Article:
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Effect of riboflavin status on the homocysteine-lowering effect of folate in relation to the MTHFR (C677T) genotype.
Clin Chem 2003; 49(2):295-302CC

Abstract

BACKGROUND

Riboflavin (vitamin B(2)) is the precursor for FAD, the cofactor for methylenetetrahydrofolate reductase (MTHFR). MTHFR catalyzes the formation of 5-methyltetrahydrofolate, which acts as a methyl donor for homocysteine remethylation. Individuals with the MTHFR 677C-->T mutation have increased plasma total homocysteine (tHcy) concentrations, particularly in association with low folate status. It has been proposed that riboflavin may act together with folate to lower plasma tHcy, particularly in individuals with the thermolabile MTHFR T variant.

METHODS

We measured B-vitamin status and plasma tHcy in 126 healthy individuals 20-63 years of age (42 CC, 42 CT, and 42 TT MTHFR genotypes) at baseline and after three interventions (4 months): placebo plus natural diet; daily 400 microg folic acid supplement plus natural diet; and increased dietary folate to 400 microg/day.

RESULTS

At baseline and after nutritional intervention, lower riboflavin status was associated with increased plasma tHcy concentrations. Plasma tHcy was 2.6 micromol/L higher in the lowest plasma riboflavin quartile compared with the highest (P <0.02) and was 4.2 micromol/L higher in the highest erythrocyte glutathione reductase activation coefficient (EGRAC) quartile compared with the lowest (P <0.001). This effect was not restricted to those with the T allele. Folic acid given as a 400 microg/day supplement appeared to exacerbate a tendency toward riboflavin deficiency, as suggested by an increase in the proportion of individuals with EGRAC > or =1.4 from 52% to 65% after supplementation (P <0.05).

CONCLUSIONS

Folate and riboflavin interact to lower plasma tHcy, possibly by maximizing the catalytic activity of MTHFR. The effect may be unrelated to MTHFR genotype.

Authors+Show Affiliations

Cardiovascular Sciences Research Group, Wales Heart Research Institute, University of Wales College of Medicine, Cardiff, Wales CF14 4XN, United Kingdom. moatsj@cardiff.ac.ukNo affiliation info availableNo affiliation info availableNo affiliation info availableNo affiliation info available

Pub Type(s)

Clinical Trial
Controlled Clinical Trial
Journal Article
Research Support, Non-U.S. Gov't

Language

eng

PubMed ID

12560354

Citation

Moat, Stuart J., et al. "Effect of Riboflavin Status On the Homocysteine-lowering Effect of Folate in Relation to the MTHFR (C677T) Genotype." Clinical Chemistry, vol. 49, no. 2, 2003, pp. 295-302.
Moat SJ, Ashfield-Watt PA, Powers HJ, et al. Effect of riboflavin status on the homocysteine-lowering effect of folate in relation to the MTHFR (C677T) genotype. Clin Chem. 2003;49(2):295-302.
Moat, S. J., Ashfield-Watt, P. A., Powers, H. J., Newcombe, R. G., & McDowell, I. F. (2003). Effect of riboflavin status on the homocysteine-lowering effect of folate in relation to the MTHFR (C677T) genotype. Clinical Chemistry, 49(2), pp. 295-302.
Moat SJ, et al. Effect of Riboflavin Status On the Homocysteine-lowering Effect of Folate in Relation to the MTHFR (C677T) Genotype. Clin Chem. 2003;49(2):295-302. PubMed PMID: 12560354.
* Article titles in AMA citation format should be in sentence-case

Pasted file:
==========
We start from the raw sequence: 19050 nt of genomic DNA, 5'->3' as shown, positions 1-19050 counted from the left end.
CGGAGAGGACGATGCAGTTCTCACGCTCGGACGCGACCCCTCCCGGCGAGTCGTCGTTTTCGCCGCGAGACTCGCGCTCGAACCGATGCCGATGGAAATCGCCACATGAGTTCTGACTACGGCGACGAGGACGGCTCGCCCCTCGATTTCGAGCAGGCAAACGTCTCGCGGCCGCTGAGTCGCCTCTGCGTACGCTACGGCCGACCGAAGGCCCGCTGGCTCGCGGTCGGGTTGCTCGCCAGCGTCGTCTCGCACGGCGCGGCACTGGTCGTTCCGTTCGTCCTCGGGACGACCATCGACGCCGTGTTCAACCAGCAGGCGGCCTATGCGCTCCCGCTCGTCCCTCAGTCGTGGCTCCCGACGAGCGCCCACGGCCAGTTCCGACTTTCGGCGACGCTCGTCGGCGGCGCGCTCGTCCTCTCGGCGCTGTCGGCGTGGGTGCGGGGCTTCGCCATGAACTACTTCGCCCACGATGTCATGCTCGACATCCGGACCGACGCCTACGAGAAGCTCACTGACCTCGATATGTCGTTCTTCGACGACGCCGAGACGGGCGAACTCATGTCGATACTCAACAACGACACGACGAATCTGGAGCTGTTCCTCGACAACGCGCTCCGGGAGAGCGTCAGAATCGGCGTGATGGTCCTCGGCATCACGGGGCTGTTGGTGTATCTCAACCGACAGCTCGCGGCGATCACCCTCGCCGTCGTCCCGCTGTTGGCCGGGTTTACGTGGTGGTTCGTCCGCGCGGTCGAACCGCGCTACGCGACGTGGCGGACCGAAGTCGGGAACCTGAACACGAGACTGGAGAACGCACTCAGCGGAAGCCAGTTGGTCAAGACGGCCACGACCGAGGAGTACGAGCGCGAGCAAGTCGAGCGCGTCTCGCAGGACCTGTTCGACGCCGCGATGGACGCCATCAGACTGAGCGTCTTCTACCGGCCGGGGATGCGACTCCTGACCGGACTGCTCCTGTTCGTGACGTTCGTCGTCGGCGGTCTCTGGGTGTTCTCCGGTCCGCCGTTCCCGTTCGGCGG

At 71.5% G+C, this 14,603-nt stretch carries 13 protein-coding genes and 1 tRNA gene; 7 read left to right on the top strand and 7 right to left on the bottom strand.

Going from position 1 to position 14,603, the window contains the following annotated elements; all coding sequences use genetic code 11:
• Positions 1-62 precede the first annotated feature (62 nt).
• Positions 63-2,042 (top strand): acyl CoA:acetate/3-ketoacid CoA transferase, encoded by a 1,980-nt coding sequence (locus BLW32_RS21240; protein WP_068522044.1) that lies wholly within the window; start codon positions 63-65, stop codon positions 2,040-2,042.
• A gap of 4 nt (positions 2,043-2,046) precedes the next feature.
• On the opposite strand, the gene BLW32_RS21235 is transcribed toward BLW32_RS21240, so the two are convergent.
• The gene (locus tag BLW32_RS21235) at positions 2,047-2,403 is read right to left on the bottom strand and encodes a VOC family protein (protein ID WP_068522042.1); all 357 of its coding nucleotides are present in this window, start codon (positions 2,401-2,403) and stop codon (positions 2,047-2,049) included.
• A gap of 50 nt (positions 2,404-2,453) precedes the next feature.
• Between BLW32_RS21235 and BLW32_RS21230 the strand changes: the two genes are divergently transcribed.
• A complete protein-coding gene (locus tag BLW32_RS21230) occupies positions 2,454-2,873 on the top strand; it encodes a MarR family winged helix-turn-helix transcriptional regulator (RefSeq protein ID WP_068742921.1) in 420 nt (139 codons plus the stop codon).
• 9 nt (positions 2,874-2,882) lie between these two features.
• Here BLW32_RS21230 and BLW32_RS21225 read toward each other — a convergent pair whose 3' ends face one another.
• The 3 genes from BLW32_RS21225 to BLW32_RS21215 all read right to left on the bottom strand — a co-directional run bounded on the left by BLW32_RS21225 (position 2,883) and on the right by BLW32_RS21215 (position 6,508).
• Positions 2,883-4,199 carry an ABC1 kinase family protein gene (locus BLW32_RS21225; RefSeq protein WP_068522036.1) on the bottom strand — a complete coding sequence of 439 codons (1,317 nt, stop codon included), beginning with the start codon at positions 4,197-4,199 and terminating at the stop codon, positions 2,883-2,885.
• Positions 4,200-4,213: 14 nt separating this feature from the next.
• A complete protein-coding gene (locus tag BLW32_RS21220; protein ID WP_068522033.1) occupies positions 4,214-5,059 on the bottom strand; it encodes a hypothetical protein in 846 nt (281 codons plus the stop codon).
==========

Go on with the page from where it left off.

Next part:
TY - JOUR T1 - Effect of riboflavin status on the homocysteine-lowering effect of folate in relation to the MTHFR (C677T) genotype. AU - Moat,Stuart J, AU - Ashfield-Watt,Pauline A L, AU - Powers,Hilary J, AU - Newcombe,Robert G, AU - McDowell,Ian F W, PY - 2003/2/1/pubmed PY - 2003/2/28/medline PY - 2003/2/1/entrez SP - 295 EP - 302 JF - Clinical chemistry JO - Clin. Chem. VL - 49 IS - 2 N2 - BACKGROUND: Riboflavin (vitamin B(2)) is the precursor for FAD, the cofactor for methylenetetrahydrofolate reductase (MTHFR). MTHFR catalyzes the formation of 5-methyltetrahydrofolate, which acts as a methyl donor for homocysteine remethylation. Individuals with the MTHFR 677C-->T mutation have increased plasma total homocysteine (tHcy) concentrations, particularly in association with low folate status. It has been proposed that riboflavin may act together with folate to lower plasma tHcy, particularly in individuals with the thermolabile MTHFR T variant. METHODS: We measured B-vitamin status and plasma tHcy in 126 healthy individuals 20-63 years of age (42 CC, 42 CT, and 42 TT MTHFR genotypes) at baseline and after three interventions (4 months): placebo plus natural diet; daily 400 microg folic acid supplement plus natural diet; and increased dietary folate to 400 microg/day. RESULTS: At baseline and after nutritional intervention, lower riboflavin status was associated with increased plasma tHcy concentrations. Plasma tHcy was 2.6 micromol/L higher in the lowest plasma riboflavin quartile compared with the highest (P <0.02) and was 4.2 micromol/L higher in the highest erythrocyte glutathione reductase activation coefficient (EGRAC) quartile compared with the lowest (P <0.001). This effect was not restricted to those with the T allele. Folic acid given as a 400 microg/day supplement appeared to exacerbate a tendency toward riboflavin deficiency, as suggested by an increase in the proportion of individuals with EGRAC > or =1.4 from 52% to 65% after supplementation (P <0.05). CONCLUSIONS: Folate and riboflavin interact to lower plasma tHcy, possibly by maximizing the catalytic activity of MTHFR. The effect may be unrelated to MTHFR genotype. SN - 0009-9147 UR - https://www.unboundmedicine.com/medline/citation/12560354/Effect_of_riboflavin_status_on_the_homocysteine_lowering_effect_of_folate_in_relation_to_the_MTHFR__C677T__genotype_ L2 - http://www.clinchem.org/cgi/pmidlookup?view=long&amp;pmid=12560354 DB - PRIME DP - Unbound Medicine ER -